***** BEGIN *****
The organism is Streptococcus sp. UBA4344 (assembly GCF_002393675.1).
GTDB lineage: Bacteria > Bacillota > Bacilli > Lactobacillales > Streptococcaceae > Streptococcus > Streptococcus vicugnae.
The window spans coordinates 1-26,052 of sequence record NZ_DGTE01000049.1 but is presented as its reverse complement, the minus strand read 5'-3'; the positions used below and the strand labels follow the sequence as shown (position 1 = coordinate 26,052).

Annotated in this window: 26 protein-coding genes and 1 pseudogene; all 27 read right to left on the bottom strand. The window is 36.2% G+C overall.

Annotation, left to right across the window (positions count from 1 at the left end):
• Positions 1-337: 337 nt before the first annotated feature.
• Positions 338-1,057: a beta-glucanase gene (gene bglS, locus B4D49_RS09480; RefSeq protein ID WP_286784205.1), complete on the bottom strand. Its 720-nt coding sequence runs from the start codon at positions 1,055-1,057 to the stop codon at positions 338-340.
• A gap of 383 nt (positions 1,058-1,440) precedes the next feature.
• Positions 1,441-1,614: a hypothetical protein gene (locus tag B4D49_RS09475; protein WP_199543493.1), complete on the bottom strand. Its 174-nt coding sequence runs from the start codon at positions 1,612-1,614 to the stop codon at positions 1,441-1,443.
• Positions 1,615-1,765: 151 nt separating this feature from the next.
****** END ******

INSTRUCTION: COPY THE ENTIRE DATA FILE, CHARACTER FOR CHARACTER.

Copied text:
The organism is Streptococcus sp. UBA4344 (assembly GCF_002393675.1).
GTDB lineage: Bacteria > Bacillota > Bacilli > Lactobacillales > Streptococcaceae > Streptococcus > Streptococcus vicugnae.
The window spans coordinates 1-26,052 of sequence record NZ_DGTE01000049.1 but is presented as its reverse complement, the minus strand read 5'-3'; the positions used below and the strand labels follow the sequence as shown (position 1 = coordinate 26,052).

Annotated in this window: 26 protein-coding genes and 1 pseudogene; all 27 read right to left on the bottom strand. The window is 36.2% G+C overall.

Annotation, left to right across the window (positions count from 1 at the left end):
• Positions 1-337: 337 nt before the first annotated feature.
• Positions 338-1,057: a beta-glucanase gene (gene bglS, locus B4D49_RS09480; RefSeq protein ID WP_286784205.1), complete on the bottom strand. Its 720-nt coding sequence runs from the start codon at positions 1,055-1,057 to the stop codon at positions 338-340.
• A gap of 383 nt (positions 1,058-1,440) precedes the next feature.
• Positions 1,441-1,614: a hypothetical protein gene (locus tag B4D49_RS09475; protein WP_199543493.1), complete on the bottom strand. Its 174-nt coding sequence runs from the start codon at positions 1,612-1,614 to the stop codon at positions 1,441-1,443.
• Positions 1,615-1,765: 151 nt separating this feature from the next.